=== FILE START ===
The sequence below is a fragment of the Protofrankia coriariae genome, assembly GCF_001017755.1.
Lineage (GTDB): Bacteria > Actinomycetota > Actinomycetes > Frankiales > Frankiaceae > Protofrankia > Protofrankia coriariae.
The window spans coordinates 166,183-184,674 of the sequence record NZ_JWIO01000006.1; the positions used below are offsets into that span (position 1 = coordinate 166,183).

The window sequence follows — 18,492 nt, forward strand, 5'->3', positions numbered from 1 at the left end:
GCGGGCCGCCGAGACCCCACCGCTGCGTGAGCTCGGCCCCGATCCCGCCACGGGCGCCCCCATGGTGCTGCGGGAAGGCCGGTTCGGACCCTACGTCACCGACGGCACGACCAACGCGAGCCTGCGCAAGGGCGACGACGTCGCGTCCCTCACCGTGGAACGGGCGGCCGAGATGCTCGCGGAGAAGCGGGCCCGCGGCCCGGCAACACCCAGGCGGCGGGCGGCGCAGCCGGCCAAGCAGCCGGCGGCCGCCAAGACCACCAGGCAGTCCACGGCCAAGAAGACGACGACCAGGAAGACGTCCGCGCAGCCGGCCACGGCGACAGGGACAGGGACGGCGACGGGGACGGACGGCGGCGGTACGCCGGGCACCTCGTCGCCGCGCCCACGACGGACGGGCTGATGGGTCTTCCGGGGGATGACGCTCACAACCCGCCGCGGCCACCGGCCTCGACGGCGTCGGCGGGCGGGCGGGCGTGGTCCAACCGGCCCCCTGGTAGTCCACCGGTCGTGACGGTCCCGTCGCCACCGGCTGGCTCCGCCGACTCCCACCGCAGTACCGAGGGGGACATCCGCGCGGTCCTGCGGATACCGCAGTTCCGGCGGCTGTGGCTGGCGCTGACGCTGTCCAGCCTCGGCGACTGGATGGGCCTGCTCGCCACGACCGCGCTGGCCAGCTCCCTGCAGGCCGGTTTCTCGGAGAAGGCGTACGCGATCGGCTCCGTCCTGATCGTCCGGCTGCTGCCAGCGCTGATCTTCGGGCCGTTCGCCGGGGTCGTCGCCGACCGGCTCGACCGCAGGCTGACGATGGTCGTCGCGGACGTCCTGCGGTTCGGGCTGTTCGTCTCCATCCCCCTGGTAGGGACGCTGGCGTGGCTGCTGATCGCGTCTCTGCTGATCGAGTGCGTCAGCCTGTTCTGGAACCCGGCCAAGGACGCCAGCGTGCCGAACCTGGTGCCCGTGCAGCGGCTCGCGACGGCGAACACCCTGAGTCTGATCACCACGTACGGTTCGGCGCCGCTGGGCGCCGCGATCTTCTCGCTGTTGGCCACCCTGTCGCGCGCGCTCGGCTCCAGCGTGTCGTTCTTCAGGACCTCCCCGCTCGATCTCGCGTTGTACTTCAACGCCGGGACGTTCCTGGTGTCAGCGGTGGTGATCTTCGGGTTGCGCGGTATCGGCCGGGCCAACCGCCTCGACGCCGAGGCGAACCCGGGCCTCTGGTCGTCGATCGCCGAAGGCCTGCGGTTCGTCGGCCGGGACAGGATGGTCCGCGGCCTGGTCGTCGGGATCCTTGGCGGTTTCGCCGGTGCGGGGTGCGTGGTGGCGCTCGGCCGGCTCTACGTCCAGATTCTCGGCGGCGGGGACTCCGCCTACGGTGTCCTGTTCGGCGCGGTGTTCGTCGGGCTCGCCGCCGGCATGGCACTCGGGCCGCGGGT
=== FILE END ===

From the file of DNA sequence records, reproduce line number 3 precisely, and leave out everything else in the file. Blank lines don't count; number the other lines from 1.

The window spans coordinates 166,183-184,674 of the sequence record NZ_JWIO01000006.1; the positions used below are offsets into that span (position 1 = coordinate 166,183).